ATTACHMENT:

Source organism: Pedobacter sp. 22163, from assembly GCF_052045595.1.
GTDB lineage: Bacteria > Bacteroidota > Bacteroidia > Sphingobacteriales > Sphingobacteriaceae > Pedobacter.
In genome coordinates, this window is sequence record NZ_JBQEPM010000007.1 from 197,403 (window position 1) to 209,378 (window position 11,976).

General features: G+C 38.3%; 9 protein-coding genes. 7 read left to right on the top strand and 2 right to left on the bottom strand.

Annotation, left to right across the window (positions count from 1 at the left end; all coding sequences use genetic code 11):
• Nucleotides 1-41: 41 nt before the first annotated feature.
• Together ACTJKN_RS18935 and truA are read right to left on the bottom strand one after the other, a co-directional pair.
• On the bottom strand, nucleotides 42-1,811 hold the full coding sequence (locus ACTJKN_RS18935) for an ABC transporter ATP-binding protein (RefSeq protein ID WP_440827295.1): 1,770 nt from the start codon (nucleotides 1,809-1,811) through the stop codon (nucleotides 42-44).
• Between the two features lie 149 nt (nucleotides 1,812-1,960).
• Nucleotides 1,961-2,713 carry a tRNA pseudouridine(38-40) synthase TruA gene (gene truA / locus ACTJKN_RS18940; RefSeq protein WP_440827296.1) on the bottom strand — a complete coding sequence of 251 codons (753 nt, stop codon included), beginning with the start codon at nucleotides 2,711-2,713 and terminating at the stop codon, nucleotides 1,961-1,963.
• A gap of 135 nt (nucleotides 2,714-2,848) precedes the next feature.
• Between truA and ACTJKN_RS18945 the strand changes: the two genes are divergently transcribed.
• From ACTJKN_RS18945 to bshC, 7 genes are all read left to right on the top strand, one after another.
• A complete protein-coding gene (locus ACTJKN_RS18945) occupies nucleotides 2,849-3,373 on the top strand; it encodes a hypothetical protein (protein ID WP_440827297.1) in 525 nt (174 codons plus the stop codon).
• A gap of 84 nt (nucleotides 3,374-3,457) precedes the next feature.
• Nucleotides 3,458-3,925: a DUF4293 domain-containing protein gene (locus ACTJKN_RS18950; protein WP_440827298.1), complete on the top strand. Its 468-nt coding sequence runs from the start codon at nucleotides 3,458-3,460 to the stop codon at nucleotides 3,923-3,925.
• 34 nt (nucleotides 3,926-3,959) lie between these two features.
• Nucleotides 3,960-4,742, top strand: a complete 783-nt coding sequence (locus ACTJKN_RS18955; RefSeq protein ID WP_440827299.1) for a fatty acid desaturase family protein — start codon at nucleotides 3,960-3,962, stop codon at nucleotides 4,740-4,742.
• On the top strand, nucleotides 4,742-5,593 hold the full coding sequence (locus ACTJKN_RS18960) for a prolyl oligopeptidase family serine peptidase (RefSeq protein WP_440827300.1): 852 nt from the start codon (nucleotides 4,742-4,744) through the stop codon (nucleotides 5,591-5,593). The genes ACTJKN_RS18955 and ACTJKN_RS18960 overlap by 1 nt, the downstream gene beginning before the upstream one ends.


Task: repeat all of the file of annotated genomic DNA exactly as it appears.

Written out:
Source organism: Pedobacter sp. 22163, from assembly GCF_052045595.1.
GTDB lineage: Bacteria > Bacteroidota > Bacteroidia > Sphingobacteriales > Sphingobacteriaceae > Pedobacter.
In genome coordinates, this window is sequence record NZ_JBQEPM010000007.1 from 197,403 (window position 1) to 209,378 (window position 11,976).

General features: G+C 38.3%; 9 protein-coding genes. 7 read left to right on the top strand and 2 right to left on the bottom strand.

Annotation, left to right across the window (positions count from 1 at the left end; all coding sequences use genetic code 11):
• Nucleotides 1-41: 41 nt before the first annotated feature.
• Together ACTJKN_RS18935 and truA are read right to left on the bottom strand one after the other, a co-directional pair.
• On the bottom strand, nucleotides 42-1,811 hold the full coding sequence (locus ACTJKN_RS18935) for an ABC transporter ATP-binding protein (RefSeq protein ID WP_440827295.1): 1,770 nt from the start codon (nucleotides 1,809-1,811) through the stop codon (nucleotides 42-44).
• Between the two features lie 149 nt (nucleotides 1,812-1,960).
• Nucleotides 1,961-2,713 carry a tRNA pseudouridine(38-40) synthase TruA gene (gene truA / locus ACTJKN_RS18940; RefSeq protein WP_440827296.1) on the bottom strand — a complete coding sequence of 251 codons (753 nt, stop codon included), beginning with the start codon at nucleotides 2,711-2,713 and terminating at the stop codon, nucleotides 1,961-1,963.
• A gap of 135 nt (nucleotides 2,714-2,848) precedes the next feature.
• Between truA and ACTJKN_RS18945 the strand changes: the two genes are divergently transcribed.
• From ACTJKN_RS18945 to bshC, 7 genes are all read left to right on the top strand, one after another.
• A complete protein-coding gene (locus ACTJKN_RS18945) occupies nucleotides 2,849-3,373 on the top strand; it encodes a hypothetical protein (protein ID WP_440827297.1) in 525 nt (174 codons plus the stop codon).
• A gap of 84 nt (nucleotides 3,374-3,457) precedes the next feature.
• Nucleotides 3,458-3,925: a DUF4293 domain-containing protein gene (locus ACTJKN_RS18950; protein WP_440827298.1), complete on the top strand. Its 468-nt coding sequence runs from the start codon at nucleotides 3,458-3,460 to the stop codon at nucleotides 3,923-3,925.
• 34 nt (nucleotides 3,926-3,959) lie between these two features.
• Nucleotides 3,960-4,742, top strand: a complete 783-nt coding sequence (locus ACTJKN_RS18955; RefSeq protein ID WP_440827299.1) for a fatty acid desaturase family protein — start codon at nucleotides 3,960-3,962, stop codon at nucleotides 4,740-4,742.
• On the top strand, nucleotides 4,742-5,593 hold the full coding sequence (locus ACTJKN_RS18960) for a prolyl oligopeptidase family serine peptidase (RefSeq protein WP_440827300.1): 852 nt from the start codon (nucleotides 4,742-4,744) through the stop codon (nucleotides 5,591-5,593). The genes ACTJKN_RS18955 and ACTJKN_RS18960 overlap by 1 nt, the downstream gene beginning before the upstream one ends.